Whether that extended shutdown has anything to do with reports that a fourth performer has HIV is uncertain. The AIDS Healthcare Federation, the nonprofit organization behind the mandatory condom measure that passed in Los Angeles County last November, has reported that a fourth HIV-positive adult film performer came to the group looking for information. The coalition, however, said that none of its testing facilities has encountered a fourth case.

"It is extremely likely," Duke said, "that this situation is more posturing for AHF's political agenda."

(More on the porn industry from CNBC: Inside the 2013 Adult Entertainment Expo)

Technically, it's not the coalition itself that makes the call for a moratorium in shooting. That falls on the shoulders of the Performer Availability Screening Service, a coalition-run service that provides the industry with a database listing the availability of performers.

That service, which was formerly called the Adult Production Health & Safety Services, rose after the industry's last HIV scare in 2011. A previous service, the Adult Industry Medical Health Care Foundation (AIM), was forced to close down and file bankruptcy after a privacy suit challenged its handling of medical records.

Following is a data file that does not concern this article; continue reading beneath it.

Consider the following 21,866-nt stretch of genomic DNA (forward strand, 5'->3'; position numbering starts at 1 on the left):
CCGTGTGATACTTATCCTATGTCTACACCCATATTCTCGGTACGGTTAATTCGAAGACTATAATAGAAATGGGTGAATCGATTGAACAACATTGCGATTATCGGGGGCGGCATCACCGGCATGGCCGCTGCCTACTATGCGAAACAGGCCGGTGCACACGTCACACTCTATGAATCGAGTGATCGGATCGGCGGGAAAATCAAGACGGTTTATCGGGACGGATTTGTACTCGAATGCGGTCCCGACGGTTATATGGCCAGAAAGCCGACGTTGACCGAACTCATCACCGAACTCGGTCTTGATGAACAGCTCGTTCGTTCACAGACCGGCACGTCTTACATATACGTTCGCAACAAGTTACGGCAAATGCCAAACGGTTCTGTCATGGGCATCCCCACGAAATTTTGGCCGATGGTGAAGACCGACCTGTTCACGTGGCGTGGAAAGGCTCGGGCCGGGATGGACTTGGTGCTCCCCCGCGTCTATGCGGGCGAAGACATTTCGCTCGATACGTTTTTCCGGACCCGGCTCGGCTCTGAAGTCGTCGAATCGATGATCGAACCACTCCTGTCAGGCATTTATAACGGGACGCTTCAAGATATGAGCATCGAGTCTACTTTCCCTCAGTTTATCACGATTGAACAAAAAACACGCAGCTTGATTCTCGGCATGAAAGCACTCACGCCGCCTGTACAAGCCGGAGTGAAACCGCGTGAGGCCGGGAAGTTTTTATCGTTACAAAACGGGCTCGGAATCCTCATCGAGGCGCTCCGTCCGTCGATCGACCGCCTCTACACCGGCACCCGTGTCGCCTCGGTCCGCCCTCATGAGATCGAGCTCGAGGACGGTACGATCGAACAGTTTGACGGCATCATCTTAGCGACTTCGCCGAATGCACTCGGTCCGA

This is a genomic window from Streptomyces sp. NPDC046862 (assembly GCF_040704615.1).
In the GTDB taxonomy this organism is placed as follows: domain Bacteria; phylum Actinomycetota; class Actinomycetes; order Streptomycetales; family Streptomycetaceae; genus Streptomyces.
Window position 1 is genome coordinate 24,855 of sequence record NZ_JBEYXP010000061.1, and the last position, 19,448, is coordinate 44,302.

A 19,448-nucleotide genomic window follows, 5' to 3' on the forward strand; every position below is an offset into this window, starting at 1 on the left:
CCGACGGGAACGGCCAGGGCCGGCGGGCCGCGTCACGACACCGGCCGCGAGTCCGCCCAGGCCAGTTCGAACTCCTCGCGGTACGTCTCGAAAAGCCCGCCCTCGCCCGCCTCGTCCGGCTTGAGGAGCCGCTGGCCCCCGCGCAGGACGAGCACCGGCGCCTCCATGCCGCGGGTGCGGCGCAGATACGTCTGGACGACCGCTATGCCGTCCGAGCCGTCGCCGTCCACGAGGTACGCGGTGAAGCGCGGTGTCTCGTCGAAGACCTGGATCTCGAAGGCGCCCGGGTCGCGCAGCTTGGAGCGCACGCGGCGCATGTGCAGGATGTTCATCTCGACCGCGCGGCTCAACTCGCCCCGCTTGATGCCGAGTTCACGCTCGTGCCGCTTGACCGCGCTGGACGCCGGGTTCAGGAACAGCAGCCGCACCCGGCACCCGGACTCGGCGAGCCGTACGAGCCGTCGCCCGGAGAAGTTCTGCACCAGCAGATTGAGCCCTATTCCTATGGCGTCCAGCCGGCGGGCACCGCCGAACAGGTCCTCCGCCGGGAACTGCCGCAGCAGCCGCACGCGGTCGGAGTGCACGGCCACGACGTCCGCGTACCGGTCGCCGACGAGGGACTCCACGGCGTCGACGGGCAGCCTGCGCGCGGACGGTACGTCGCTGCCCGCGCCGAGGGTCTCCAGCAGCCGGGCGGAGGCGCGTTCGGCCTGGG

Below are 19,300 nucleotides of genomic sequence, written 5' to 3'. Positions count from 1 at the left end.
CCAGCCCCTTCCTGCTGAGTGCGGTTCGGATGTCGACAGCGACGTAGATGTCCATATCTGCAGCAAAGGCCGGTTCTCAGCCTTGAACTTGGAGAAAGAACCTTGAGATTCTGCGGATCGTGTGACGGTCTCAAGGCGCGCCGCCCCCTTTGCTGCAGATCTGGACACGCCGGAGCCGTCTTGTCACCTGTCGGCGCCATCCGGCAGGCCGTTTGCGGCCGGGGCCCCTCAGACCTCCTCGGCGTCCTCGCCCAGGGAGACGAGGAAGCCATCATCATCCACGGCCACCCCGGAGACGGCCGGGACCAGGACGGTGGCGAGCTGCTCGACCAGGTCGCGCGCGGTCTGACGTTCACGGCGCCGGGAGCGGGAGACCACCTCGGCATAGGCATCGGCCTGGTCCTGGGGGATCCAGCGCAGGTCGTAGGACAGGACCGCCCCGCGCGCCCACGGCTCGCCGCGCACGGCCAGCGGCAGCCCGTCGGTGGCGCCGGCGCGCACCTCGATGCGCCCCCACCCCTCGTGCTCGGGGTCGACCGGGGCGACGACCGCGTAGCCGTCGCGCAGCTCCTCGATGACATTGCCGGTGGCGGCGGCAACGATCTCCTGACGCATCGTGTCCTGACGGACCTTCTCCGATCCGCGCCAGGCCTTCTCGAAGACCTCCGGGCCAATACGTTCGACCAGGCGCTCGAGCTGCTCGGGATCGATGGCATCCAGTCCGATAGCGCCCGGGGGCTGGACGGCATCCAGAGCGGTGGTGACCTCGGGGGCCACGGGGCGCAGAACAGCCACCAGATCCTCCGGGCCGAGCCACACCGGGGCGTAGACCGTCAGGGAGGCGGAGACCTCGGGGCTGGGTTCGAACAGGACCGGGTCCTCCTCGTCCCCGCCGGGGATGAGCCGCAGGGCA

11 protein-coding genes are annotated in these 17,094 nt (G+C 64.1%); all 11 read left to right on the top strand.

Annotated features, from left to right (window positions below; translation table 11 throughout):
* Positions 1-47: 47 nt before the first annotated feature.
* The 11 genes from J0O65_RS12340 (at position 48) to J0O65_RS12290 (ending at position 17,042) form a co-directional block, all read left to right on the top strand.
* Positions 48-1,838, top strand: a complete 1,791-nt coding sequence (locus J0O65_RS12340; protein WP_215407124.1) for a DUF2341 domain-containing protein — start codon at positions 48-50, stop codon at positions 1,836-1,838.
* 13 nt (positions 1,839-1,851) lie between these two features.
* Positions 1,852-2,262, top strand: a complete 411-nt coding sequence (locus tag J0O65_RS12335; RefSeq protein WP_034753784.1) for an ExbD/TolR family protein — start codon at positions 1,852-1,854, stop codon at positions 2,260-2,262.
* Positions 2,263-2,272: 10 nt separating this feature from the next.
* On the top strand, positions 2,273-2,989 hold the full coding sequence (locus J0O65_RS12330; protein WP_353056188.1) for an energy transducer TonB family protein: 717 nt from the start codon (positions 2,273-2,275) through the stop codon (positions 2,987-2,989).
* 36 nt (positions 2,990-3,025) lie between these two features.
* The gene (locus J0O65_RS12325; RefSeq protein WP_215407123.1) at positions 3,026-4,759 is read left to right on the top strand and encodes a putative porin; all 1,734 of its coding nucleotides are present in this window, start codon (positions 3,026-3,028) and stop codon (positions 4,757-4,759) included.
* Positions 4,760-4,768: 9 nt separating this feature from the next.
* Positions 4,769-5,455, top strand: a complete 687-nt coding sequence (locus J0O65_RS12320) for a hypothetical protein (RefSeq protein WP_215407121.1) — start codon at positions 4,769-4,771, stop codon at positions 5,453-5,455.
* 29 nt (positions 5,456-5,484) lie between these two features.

Cost of a shutdown

Globally, porn is a $97 billion industry, according to Kassia Wosick, assistant professor of sociology at New Mexico State University, who has studied adult entertainment for more than 10 years. At present, between $10 billion and $12 billion of that comes from the United States. Revenue from traditional porn films has been shrinking, though, due to piracy and an abundance of free content on the Internet.

(Read more: Inside the business of porn)

The industry as a whole last halted filming for 10 days in August 2012, when a performer was diagnosed with syphilis. That performer was sentenced to jail for knowingly exposing co-stars to the disease.

HIV scares have resulted in industry shutdowns in 2011 (over what turned out to be a false positive) and 2010 (when a true HIV positive result was returned).

While the industry is under significant financial pressure due to piracy and the rise of "amateur" websites, insiders say the short shutdown should not have a noticeable effect on revenue at major studios. And even if the industry were to shut down again following the third positive test, it still wouldn't be a significant financial drain.